P14: EcologicaL and epidemiological implications of genetic variability of pathogenic spirochaetes (Leptospira and Borrelia spp)- agents of zoonotic infections, Y. Ananyina, Ed.Korenberg
Deputy Director for Science
Name of organization:
Gamaleya Instititute for Epidemiology and Microbiology of the Russian Academy of Medical Sciences
EcologicaL and epidemiological implications of genetic variability of pathogenic spirochaetes (Leptospira and Borrelia spp)- agents of zoonotic infections
Background. Spirochaetal pathogens of Leptospira and Borelia spp. are known to play an important role in human and animal infectious pathology both in Europe and Russia. Within the last two decades or so a number of these agents have been identified as causes of so-called emerging (Borrelia spp) and re-emerging (Canicola leptospirosis) zoonoses. Not infrequently territories of natural foci of these spirochaetoses overlap.
Some Leptospira agents cause severe human diseases with high case fatality rates, while others, though less virulent are able to induce cluster or outbreak, mainly water-borne, morbidity involving hundreds of human beings. Both leptospirosis and borreliosis may result in late clinical sequelae in humans affected (cardial, neurological, ophthalmological, etc.)
Leptospira and Borrelia spp. display substantial antigenic and genetic diversity. These spirochaetes are also highly variable in terms of ecology: host specificity, selective tropism to host tissues as well as clinical and epidemiological patterns.
Extensive research has clarified the basic natural cycles of these pathogens, and the major vector and reservoir species for most of them are well established in Russia. However, geographical and intrapopulation genetic variation in these pathogens, the influence of this variation on their natural cycles, clinical and epidemiological patterns is poorly understood both in Russia and in Europe. Additionally, it is necessary to estimate the probability of emerging of new spirochaetal genotypes and their potential epidemiological importance.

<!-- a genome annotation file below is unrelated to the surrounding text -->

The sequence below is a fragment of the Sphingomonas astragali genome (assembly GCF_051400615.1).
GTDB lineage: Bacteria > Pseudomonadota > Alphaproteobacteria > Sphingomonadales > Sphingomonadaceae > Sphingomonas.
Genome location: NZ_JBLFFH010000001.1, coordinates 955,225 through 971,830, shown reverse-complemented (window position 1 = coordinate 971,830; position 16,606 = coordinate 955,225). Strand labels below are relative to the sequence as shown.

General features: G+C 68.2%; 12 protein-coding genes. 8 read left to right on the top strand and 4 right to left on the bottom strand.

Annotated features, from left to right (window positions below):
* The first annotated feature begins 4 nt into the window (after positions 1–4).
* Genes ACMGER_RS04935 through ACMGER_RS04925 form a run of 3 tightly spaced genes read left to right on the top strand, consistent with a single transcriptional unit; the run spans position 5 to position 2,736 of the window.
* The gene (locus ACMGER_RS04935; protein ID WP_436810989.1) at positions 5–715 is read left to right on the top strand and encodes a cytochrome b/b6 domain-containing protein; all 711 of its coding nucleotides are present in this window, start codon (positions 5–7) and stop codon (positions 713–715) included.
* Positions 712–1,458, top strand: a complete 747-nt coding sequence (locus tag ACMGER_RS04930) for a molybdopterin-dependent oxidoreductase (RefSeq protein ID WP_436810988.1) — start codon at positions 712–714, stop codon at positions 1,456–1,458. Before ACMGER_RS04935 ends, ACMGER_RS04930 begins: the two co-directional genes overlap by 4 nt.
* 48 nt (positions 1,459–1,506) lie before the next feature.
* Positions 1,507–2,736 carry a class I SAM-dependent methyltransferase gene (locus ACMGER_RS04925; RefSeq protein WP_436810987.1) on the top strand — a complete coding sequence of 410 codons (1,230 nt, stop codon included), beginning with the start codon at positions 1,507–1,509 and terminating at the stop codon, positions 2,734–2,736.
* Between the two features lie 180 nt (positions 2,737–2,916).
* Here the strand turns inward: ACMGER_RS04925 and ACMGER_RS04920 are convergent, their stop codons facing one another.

The ultimate goal of the proposed project - to study genetic variation in Leptospira spp. and Borrelia spp. in Russia with potential implications for human epidemiology and epizootology.
Data will be collected on genetic variation of the pathogens of interest, host associations with reservoir hosts and vectors, and on epidemiology and symptomatology of human disease. This will result in obtaining data set that will provide evidence on
1)genetic variation in the pathogens - by assessing geographic patterns of genetic variation of pathogens in the same host, and in different hosts at the same and at geographically disparate sites.
2)epidemiology of human disease - by correlating disease incidence with various factors that influence pathogen transmission, such as genetic features of pathogens, ecological site characteristics, host availability, etc., at geographically disparate sites
3)symptomatology of human disease - by comparing frequencies of various symptoms among patients in areas with different genetic variants of the pathogens
This is the first attempt to study pathogen genetics in relevance to epizootiology and epidemiology of spirochaetal zoonotic infections in Russia. Therefore, we propose a small pilot study that will allow site visits by the co-investigators to each of the study sites. The site visits will be accompanied by planning meetings at which the investigators will decide on appropriate data sets to be collected at each site, and appropriate modes of analysis.
A. Enterprises Corner
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Potentially interested for continuation of projects preparations on Tuesday afternoon 1 st July